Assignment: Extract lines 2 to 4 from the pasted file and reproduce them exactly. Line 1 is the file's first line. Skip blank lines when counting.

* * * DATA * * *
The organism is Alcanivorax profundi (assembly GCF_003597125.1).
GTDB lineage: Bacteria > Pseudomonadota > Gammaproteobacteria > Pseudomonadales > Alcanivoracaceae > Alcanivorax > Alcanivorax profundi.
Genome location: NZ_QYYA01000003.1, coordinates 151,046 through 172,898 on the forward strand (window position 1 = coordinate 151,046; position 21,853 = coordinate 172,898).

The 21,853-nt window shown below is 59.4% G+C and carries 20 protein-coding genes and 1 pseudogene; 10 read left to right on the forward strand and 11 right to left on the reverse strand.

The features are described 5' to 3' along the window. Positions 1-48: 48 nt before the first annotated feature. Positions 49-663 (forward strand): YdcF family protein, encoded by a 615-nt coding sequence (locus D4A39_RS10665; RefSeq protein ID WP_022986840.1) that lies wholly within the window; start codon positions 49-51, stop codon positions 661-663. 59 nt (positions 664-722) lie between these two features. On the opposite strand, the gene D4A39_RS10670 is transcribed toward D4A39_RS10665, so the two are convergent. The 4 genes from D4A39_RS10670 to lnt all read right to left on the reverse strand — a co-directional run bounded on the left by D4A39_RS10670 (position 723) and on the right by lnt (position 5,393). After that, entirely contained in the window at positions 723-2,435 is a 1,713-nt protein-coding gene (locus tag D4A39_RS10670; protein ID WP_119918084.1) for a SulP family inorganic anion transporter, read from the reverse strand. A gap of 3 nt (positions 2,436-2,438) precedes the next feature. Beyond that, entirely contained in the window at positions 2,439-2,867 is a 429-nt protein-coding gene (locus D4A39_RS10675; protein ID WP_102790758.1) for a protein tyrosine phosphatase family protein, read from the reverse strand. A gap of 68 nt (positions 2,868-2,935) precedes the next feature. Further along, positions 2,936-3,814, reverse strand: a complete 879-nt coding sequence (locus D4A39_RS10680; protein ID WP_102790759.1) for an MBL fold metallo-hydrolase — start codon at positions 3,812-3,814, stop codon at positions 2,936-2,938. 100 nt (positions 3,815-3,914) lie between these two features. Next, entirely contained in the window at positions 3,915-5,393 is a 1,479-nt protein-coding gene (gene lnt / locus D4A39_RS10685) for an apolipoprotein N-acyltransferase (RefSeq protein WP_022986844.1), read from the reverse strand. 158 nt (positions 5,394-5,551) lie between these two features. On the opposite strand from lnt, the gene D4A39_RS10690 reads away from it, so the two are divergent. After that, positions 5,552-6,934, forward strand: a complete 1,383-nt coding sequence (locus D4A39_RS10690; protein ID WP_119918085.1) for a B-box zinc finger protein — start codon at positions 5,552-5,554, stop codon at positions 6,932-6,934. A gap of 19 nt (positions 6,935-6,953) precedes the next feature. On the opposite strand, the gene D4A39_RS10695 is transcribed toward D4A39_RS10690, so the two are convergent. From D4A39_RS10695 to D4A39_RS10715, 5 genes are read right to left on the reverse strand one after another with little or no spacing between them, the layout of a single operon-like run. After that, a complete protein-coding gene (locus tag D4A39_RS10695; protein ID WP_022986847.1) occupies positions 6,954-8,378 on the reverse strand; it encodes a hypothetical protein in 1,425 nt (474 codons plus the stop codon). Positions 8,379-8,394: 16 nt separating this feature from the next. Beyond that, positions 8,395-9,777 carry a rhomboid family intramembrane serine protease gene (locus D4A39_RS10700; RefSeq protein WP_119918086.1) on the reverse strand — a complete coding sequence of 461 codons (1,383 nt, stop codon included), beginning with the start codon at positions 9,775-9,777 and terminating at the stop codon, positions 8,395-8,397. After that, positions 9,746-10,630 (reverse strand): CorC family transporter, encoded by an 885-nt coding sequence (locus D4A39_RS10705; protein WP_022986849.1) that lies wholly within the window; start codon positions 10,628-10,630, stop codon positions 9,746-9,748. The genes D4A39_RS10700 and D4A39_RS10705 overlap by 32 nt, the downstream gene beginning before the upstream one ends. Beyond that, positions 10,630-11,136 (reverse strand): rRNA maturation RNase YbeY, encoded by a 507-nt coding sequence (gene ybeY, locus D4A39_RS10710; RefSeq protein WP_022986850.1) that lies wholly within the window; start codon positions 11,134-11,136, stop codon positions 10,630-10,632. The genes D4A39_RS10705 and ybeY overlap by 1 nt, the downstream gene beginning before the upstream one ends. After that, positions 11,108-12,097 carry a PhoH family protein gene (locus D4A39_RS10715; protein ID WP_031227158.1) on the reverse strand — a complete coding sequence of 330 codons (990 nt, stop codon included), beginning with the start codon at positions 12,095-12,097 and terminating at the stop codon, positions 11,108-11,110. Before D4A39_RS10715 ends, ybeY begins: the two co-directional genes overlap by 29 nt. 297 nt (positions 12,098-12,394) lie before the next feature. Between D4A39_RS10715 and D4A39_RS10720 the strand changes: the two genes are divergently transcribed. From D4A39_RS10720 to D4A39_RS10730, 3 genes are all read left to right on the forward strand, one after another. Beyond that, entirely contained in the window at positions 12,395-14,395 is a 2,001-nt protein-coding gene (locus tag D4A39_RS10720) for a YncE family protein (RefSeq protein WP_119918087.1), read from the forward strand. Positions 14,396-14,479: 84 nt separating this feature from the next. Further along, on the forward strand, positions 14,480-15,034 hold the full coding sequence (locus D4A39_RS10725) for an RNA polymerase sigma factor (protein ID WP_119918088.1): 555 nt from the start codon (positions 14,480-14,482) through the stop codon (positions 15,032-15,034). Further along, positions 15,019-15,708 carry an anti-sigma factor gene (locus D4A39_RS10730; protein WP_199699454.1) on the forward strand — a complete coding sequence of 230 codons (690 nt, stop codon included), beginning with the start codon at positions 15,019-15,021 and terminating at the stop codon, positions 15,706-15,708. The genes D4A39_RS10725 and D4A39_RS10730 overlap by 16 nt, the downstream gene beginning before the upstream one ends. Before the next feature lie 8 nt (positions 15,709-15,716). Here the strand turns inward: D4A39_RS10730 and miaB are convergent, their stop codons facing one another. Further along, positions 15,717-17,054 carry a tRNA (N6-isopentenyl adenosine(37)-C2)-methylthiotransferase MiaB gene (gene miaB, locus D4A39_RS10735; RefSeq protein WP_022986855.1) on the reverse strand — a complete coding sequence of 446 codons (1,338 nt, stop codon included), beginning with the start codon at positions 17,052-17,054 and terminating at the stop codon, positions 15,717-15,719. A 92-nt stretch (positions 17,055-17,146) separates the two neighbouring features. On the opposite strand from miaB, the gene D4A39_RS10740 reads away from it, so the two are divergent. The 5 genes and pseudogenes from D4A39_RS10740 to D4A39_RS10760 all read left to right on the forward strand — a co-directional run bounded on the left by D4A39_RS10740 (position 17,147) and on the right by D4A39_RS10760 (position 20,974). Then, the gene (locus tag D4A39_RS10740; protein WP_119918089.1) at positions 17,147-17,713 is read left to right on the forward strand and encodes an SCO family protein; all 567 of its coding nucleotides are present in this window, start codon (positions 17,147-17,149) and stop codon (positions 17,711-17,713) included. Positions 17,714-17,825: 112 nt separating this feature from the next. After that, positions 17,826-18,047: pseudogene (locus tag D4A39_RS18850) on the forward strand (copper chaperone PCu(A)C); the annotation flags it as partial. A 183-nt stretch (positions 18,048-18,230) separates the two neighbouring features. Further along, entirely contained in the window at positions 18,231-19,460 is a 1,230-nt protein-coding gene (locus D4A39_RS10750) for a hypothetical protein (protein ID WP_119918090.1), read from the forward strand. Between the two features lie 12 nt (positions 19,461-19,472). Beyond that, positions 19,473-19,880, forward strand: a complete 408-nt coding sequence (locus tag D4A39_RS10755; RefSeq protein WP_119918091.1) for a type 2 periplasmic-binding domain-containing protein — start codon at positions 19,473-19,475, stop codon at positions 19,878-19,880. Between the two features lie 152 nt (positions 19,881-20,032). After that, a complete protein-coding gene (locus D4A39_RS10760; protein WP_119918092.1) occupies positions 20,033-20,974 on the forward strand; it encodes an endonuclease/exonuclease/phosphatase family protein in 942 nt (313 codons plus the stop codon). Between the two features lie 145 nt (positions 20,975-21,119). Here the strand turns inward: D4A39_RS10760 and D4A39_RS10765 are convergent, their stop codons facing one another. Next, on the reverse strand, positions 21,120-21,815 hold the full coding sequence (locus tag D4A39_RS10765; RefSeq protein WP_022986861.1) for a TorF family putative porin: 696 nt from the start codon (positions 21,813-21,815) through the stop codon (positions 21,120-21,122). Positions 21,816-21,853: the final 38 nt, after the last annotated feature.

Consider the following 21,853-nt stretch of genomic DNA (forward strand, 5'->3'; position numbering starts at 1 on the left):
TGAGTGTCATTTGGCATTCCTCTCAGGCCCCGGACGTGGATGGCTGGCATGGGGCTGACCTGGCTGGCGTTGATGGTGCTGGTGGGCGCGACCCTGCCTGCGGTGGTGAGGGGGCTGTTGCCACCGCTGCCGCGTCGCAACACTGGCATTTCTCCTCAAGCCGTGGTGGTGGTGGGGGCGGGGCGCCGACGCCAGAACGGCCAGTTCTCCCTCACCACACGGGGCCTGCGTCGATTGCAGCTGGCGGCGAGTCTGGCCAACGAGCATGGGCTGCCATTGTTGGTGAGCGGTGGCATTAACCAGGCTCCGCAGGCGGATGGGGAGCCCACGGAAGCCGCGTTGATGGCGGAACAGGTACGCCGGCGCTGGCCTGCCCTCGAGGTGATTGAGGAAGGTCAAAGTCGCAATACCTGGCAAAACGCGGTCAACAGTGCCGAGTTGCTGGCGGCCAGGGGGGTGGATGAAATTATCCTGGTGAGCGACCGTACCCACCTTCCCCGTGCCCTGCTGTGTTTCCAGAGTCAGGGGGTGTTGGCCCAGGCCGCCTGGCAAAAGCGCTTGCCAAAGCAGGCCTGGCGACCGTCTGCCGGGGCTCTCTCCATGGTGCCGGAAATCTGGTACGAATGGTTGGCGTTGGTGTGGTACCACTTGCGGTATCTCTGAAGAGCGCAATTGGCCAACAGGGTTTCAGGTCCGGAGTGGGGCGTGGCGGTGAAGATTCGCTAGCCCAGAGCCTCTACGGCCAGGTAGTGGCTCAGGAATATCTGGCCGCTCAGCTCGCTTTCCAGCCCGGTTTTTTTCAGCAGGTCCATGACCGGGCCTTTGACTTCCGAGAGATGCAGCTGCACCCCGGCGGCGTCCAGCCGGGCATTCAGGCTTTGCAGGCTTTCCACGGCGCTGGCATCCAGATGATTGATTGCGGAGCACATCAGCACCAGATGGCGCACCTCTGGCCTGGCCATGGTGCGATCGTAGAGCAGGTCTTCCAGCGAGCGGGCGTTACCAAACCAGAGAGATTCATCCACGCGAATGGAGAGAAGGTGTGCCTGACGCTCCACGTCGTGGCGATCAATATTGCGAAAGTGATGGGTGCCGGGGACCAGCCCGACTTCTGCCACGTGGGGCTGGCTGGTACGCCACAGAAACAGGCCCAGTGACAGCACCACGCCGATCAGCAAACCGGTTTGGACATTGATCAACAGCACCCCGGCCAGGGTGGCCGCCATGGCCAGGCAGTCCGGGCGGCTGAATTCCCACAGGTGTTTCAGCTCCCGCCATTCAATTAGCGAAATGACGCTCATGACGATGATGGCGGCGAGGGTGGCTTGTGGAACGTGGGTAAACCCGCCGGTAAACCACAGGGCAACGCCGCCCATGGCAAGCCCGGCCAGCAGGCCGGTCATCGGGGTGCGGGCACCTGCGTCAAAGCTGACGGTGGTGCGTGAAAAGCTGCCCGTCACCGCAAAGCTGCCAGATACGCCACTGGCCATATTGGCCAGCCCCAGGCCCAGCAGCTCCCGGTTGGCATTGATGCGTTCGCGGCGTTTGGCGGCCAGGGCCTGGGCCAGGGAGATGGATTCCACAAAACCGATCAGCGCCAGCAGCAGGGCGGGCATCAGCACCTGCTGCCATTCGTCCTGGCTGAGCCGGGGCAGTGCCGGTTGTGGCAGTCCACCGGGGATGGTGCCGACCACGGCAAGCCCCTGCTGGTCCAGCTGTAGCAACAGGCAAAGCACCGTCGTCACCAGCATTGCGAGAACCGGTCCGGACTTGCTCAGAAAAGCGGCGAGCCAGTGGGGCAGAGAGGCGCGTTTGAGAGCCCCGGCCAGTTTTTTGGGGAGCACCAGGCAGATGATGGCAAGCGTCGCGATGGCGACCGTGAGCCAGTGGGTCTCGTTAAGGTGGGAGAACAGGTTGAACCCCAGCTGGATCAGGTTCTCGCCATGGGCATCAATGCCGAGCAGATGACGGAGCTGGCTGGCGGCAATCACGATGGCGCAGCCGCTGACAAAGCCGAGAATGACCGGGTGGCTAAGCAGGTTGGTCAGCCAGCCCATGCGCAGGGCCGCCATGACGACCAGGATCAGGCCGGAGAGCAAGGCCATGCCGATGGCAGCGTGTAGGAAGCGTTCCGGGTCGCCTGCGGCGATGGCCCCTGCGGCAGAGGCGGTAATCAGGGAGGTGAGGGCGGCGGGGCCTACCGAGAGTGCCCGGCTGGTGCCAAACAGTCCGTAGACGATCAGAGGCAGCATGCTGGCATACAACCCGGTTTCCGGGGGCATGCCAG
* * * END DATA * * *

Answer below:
GTDB lineage: Bacteria > Pseudomonadota > Gammaproteobacteria > Pseudomonadales > Alcanivoracaceae > Alcanivorax > Alcanivorax profundi.
Genome location: NZ_QYYA01000003.1, coordinates 151,046 through 172,898 on the forward strand (window position 1 = coordinate 151,046; position 21,853 = coordinate 172,898).

The 21,853-nt window shown below is 59.4% G+C and carries 20 protein-coding genes and 1 pseudogene; 10 read left to right on the forward strand and 11 right to left on the reverse strand.